Three Phases of IP Video Evolution

Three Phases of IP Video Evolution

Planning ahead can prevent harm to people and the bottom line

Milestone Systems’ sustained growth during its first 15 years is attributed to its introduction of the open-platform approach to the security industry. Milestone Systems’ sustained growth during its first 15 years is attributed to its introduction of the open-platform approach to the security industry. By allowing other companies and developers to add functionality to the software and supporting the widest choices of servers and cameras, Milestone’s open platform has radically affected the industry. This concept has attracted more than 6,500 partners from around the world, and within just five years, it has become the foundation for a thriving business ecosystem.

Open platform has created the freedom for both partners and customers to not only select their own video system components, but also to create, define and tweak solutions to suit their security needs. Milestone was aware of the need to shift analog to digital, and then introduced the open platform as a new avenue for using surveillance video.

For the surveillance industry, the decision to “go open” was the motivation for a series of developments that mark three distinct phases in its growth.

First Phase: IP Video Technology

When Milestone started in 1998, video surveillance was 100 percent analog. CCTV was synonymous with video surveillance, and even though the concept has changed a lot since then, most people still think of analog video when they think of video surveillance. Video surveillance is a tool to view and record video images, and the public generally considers it used in security only.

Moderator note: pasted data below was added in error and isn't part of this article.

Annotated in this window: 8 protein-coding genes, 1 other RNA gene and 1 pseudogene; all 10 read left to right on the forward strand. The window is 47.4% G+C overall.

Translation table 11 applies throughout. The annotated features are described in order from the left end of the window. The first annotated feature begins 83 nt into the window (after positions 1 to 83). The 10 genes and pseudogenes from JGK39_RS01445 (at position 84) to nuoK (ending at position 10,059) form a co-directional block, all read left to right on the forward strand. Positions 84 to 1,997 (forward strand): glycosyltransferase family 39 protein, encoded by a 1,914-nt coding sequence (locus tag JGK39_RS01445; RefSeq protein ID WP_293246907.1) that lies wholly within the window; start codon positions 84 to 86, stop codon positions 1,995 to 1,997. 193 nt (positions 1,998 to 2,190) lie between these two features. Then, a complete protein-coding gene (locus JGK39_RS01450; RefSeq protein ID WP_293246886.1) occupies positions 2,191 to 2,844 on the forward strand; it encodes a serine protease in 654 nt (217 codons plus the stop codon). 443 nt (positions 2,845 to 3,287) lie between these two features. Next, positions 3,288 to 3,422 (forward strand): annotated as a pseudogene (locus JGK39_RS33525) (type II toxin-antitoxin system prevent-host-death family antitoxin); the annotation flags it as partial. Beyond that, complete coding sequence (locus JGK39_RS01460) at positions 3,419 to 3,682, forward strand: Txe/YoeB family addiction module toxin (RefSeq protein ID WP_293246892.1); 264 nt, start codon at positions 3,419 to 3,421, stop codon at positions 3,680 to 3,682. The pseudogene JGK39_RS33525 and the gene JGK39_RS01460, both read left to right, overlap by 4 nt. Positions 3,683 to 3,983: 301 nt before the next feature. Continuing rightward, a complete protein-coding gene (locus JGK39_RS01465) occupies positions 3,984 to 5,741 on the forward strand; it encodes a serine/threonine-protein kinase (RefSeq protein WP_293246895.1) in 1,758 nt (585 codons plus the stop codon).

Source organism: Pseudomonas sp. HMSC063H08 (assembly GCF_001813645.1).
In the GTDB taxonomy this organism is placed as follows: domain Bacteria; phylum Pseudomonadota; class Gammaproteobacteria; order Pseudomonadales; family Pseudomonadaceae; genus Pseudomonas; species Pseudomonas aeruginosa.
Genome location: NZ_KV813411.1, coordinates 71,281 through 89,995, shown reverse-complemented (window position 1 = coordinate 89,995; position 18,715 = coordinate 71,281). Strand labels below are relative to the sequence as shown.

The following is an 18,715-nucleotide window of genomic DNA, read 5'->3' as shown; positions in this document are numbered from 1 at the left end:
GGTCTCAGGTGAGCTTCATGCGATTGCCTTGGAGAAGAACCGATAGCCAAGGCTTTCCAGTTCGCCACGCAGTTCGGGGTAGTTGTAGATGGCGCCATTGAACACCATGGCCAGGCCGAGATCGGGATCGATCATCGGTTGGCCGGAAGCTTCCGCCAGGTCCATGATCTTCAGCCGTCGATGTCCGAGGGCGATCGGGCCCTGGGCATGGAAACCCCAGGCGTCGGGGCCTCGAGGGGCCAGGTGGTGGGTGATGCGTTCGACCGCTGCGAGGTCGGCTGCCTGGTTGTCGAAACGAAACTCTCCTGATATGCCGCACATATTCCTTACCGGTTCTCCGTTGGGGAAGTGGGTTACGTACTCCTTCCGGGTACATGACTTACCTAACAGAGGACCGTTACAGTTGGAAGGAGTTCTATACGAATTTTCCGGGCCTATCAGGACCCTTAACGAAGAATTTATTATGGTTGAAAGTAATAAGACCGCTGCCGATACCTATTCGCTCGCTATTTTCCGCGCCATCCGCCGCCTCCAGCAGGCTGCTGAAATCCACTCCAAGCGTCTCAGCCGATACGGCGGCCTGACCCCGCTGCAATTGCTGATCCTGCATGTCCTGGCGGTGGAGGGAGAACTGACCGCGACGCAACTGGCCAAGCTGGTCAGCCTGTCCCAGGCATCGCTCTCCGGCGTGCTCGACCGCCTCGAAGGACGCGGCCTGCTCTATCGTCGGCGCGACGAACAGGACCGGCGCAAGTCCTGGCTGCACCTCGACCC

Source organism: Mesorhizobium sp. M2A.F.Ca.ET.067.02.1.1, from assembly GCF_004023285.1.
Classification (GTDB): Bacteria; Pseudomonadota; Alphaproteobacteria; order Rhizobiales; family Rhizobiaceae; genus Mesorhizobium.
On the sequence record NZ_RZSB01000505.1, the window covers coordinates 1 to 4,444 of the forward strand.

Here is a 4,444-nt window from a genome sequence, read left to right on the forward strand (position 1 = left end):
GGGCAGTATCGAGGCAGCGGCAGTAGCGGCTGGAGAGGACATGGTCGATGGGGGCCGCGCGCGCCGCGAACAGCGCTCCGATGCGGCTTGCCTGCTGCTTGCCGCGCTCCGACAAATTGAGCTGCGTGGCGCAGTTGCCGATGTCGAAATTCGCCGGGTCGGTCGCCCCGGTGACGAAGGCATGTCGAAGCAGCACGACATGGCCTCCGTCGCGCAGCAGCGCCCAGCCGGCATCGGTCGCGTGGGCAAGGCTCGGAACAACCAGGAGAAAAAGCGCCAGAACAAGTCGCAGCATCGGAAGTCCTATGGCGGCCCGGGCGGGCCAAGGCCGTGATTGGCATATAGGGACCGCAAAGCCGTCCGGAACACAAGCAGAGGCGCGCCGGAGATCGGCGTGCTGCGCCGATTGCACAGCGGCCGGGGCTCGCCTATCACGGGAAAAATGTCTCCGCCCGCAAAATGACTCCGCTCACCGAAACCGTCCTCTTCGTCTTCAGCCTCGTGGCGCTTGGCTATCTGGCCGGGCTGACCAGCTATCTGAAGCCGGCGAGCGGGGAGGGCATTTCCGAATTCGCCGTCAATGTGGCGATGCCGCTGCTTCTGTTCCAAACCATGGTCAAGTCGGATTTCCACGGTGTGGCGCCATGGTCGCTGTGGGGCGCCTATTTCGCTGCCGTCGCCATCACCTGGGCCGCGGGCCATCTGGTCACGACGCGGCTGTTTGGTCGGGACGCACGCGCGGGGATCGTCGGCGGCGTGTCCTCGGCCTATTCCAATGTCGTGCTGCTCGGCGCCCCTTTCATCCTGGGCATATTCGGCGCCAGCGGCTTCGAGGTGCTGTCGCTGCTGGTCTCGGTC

With the advent of the digital revolution and the drop in price of digital storage, the shift towards digital video surveillance became certain. Digital images were clearer, storage media were getting smaller and video compression improved dramatically. Digital files could be moved more easily, footage could be found more quickly—no more spooling tapes back and forth—and long-term storage had no effect on image quality. It was the way to the future. For many there were clear advantages in purchasing a digital video solution, but in practical terms it was not much different from analog in the way it was used. It was still basically a security tool.

Second Phase: Video Integration

The Internet brought with it a new electronic infrastructure that made IP applications like email, instant messaging, peer-to-peer file sharing and VoIP widely available. Digital video was soon added to this list, and saw application in video conferencing and, of course, video surveillance.

The main advantage of networked applications was that they were programmable, and this opened up a range of other benefits. These typically included better user experiences, network visibility and control, better access to data and development advantages, notably in the form of tailor-made video integrations.

One can program a simple IP network to give a building administrator an overview of controllable doors or gates in a building, so they can be locked and unlocked remotely. However, by integrating surveillance video with this existing network, access control can be given a higher level of sophistication and efficiency by combining it with possible security-related evidence or by ultimately automating the access procedure through the use of video content analysis—face recognition, in this case.

With Milestone’s introduction of the open platform standard, it was soon apparent that innovations in this area were going to be driven by the Milestone partner alliances. Its innovative partner ecosystem was the driver in identifying customer requirements and creating distinctive and revolutionary video integrations.

Third Phase: Video Enabling